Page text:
Why did Myra's life turn out like it did? Her life certainly did not turn out as she had assumed it would. But whose does? She wasn't able to change or adapt to the reality of her situation because, I think, she had no deep connections to support or challenge her. She had no passion of her own. She had no faith in a higher power or in something greater than herself. And her friendships seemed to have been superficial because when anyone challenges her, she cuts them out of her life. When Nellie challenges Myra about how she treats Oswald, Myra tells her to leave and to stay away. She even locks Oswald out for days at a time. It's easy to imagine Myra doing the same with other friends throughout her life. One example is the writer who wouldn't lend the Henshawe's money back in their New York days.
Is Myra incapable of deep connection because she never knew herself? She says: "Oh, if youth but knew!....It's been the ruin of us both. We've destroyed each other. I should have stayed with my uncle. It was money I needed. We've thrown our lives away" (90-91). Oswald may not be living a completely self-actualize life, but he seems relatively content. He brushes off her dramatics with a calm acceptance and understanding of Myra simply being Myra.
Nellie thinks Oswald could have been cut out for a more adventurous life and he does later go to Alaska. However, he certainly doesn't seem to be destroyed by Myra: he still takes great care of himself and his appearance, takes interest in others, and he still loves Myra. He understands her delusions, as he calls them. Myra, on the other hand, doesn't seem to understand herself or him or anyone else. I think her claim that she needed money is really a desire to go back to childhood, when life was simpler for her and the consequences of her actions were not so detrimental.
Myra's return to Catholicism seems to be tied to her desperation and a desire to return to her childhood as well as to her delusions of grandeur and dramatics rather than any inner or spiritual change.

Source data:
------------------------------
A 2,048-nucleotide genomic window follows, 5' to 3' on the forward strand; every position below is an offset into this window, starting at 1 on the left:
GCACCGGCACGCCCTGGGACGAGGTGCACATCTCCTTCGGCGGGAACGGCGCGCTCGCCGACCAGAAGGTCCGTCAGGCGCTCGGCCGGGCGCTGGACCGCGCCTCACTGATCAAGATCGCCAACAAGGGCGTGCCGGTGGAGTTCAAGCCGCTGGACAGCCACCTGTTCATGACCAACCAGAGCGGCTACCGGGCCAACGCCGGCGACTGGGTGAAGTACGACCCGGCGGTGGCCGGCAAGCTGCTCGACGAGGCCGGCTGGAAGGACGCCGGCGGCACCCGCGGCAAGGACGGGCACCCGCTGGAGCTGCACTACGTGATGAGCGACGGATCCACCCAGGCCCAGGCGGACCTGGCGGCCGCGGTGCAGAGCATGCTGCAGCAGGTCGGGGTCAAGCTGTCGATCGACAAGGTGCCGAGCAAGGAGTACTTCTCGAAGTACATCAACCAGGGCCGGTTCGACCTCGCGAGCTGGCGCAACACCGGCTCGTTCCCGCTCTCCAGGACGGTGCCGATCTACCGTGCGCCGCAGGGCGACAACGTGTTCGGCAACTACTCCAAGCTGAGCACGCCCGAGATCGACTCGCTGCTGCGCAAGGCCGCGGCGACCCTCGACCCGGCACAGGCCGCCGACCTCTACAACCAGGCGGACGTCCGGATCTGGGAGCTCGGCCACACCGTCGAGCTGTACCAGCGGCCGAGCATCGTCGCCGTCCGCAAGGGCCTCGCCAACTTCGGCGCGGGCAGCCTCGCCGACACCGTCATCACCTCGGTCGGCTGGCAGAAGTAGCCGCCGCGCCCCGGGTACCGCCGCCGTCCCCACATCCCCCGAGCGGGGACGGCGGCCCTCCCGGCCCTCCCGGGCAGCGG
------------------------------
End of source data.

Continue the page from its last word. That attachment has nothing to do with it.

When Nellie picks up Myra's crucifix to straighten her sheets, the older woman, "put out her hand quickly and said: 'Give it to me. It means nothing to people who haven't suffered'" (109). Not only is Myra rude, she's being dramatic and narcissistic: she clearly thinks she's the only one who suffers. Later she does come to realize that others have suffered and that in the end she is and always has been her own worst enemy. But does she realize she's been the cause of her own suffering? Even in the end she causes others great anguish by lying and running away.
Unlike her Uncle whose life was celebrated with a spectacular mass and whose influence carries on in the community, Myra dies alone and her body is cremated (which belies her return to Catholicism). There was no mass and no mention of a service of any kind. Her ashes are buried, "in some lonely and unfrequented place in the mountains, or in the sea" (119). There's no chance for Myra to find the kind of happiness that Jim Burden thinks about in My Antonia: "That is happiness; to be dissolved into something complete and great." Myra's ashes were buried in a steel box.
Things I've been pondering
Myra says, in response to something the priest said to her off the page that, "in religion seeking is finding." What did the priest say to her? What was she really seeking in the end? Does she have faith or was her clutching of the crucifix no different than the fortune teller who used to visit her? Does she commit suicide?
Share Your Thoughts!
What do you think of My Mortal Enemy? Whether this was your first reading or your fifth, I look forward to hearing your thoughts about the book, even if it's just a sentence.
Please leave your comments below, however long or short (or leave a link to your blog post, Goodreads review, etc.). This is an open forum, so please feel free to reply to one another.